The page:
Friday, July 22, 2016

Scientists Transplanted THIS Onto A Monkey

Depending on how things go, we may see our first human head transplant in 2017. There's some debate as to whether it should be considered a full body transplant instead, but that's far from the only matter of debate about this controversial procedure.

First, there's the question of whether it can be done. Dr. Robert White performed a similar procedure on a monkey during the 1970s, but was unable to fuse the spinal cords together.

But the issue of whether the procedure should be done is perhaps even more hotly debated. Critics of the procedure tend to describe the result as "worse than death." 

Yet, these concerns haven't appeared to slow down Italian neurosurgeon Sergio Canavero, who is as ambitious as ever to carry out the transplant. 

And so far, he's done it on a monkey. His team have a released a photo of the surgery result, but be warned that it is graphic.

1. Canavero thinks he can succeed where White failed with a little help from a special chemical.

He's confident that the spinal cord can reattach when it's coated with polyethylene glycol, a chemical that he says preserves nerve cells. He also suggested that a "negative pressure device" would create the right kind of vacuum to help the spine re-fuse.

2. And for the sake of his volunteer, we'd better hope he's right.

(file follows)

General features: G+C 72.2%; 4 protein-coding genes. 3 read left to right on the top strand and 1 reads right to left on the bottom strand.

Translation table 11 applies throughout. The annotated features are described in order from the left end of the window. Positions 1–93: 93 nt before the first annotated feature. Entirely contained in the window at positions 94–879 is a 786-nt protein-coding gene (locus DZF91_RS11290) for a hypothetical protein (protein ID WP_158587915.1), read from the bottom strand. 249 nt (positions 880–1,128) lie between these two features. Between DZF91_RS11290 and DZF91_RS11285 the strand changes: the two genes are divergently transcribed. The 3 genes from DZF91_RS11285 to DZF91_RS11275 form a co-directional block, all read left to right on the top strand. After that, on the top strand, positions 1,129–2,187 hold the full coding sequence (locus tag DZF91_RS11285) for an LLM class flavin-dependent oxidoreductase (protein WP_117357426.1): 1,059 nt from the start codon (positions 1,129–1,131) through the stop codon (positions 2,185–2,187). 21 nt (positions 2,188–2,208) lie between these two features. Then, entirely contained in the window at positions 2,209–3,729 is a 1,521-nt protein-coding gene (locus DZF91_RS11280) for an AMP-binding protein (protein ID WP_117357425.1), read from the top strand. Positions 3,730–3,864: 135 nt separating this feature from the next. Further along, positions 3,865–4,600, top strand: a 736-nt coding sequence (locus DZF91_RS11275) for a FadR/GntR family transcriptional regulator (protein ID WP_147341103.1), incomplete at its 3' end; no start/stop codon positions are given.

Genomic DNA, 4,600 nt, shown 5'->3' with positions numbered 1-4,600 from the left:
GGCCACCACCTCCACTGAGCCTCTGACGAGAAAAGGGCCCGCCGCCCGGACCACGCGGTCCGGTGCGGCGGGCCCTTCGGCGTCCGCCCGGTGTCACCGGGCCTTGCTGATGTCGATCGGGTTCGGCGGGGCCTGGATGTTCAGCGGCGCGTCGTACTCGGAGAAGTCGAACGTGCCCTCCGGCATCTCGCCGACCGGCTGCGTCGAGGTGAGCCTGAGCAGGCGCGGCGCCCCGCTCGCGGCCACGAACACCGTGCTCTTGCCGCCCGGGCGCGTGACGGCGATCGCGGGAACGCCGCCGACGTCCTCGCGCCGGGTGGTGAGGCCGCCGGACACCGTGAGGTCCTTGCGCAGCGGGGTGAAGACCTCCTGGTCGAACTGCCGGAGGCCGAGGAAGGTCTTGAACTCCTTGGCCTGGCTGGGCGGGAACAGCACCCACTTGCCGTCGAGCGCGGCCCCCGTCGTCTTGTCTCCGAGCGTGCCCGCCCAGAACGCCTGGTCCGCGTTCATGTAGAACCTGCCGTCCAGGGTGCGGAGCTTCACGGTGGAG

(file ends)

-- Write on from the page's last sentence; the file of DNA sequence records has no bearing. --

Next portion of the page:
Valery Spiridonov suffers from a rare muscle-wasting disease and said that the procedure could give him the chance of a new life in a healthy body.

3. But many of Canavero's medical peers have rebuked his claims.

Dr. Hunt Batjer said that it's impossible to fuse the spinal cords of two different bodies and any head transplant will leave its subject unable to move or breathe.

Others call the procedure unethical and add that combining a body with a separate head will cause intense mental anguish for the patient because they will be overloaded with unfamiliar chemistry.

4. And the Italian medical community agrees, as they've ostracized Canavero.

This left him without funding, but he's been able to continue his work alongside Chinese scientist Xiaoping Ren. The monkey head transplant took place under Ren's supervision.

5. And another experiment in South Korea has bolstered Canavero's confidence.

There, scientists have separated and re-fused mouse spines with the help of polyethylene glycol.

6. And the mice were able to recover some motor functions after the procedure.

Still, it should be noted that these subjects were reattached to their own spines, and not those of other mice.

7. But what about the monkey?

The monkey did a receive a full head transplant and Canavero said it "fully survived the procedure without any neurological injury of whatever kind."

But again, Ren's team did not attempt to fuse the spinal cords together and euthanized the monkey 20 hours after the surgery. 

Since it was killed for ethical reasons, Canavero will need to work hard to convince his peers that head transplant patients can overcome the trauma of a new body.

Main image via International Business Times

Collage image via The Daily Telegraph | Sky News


Author: verified_user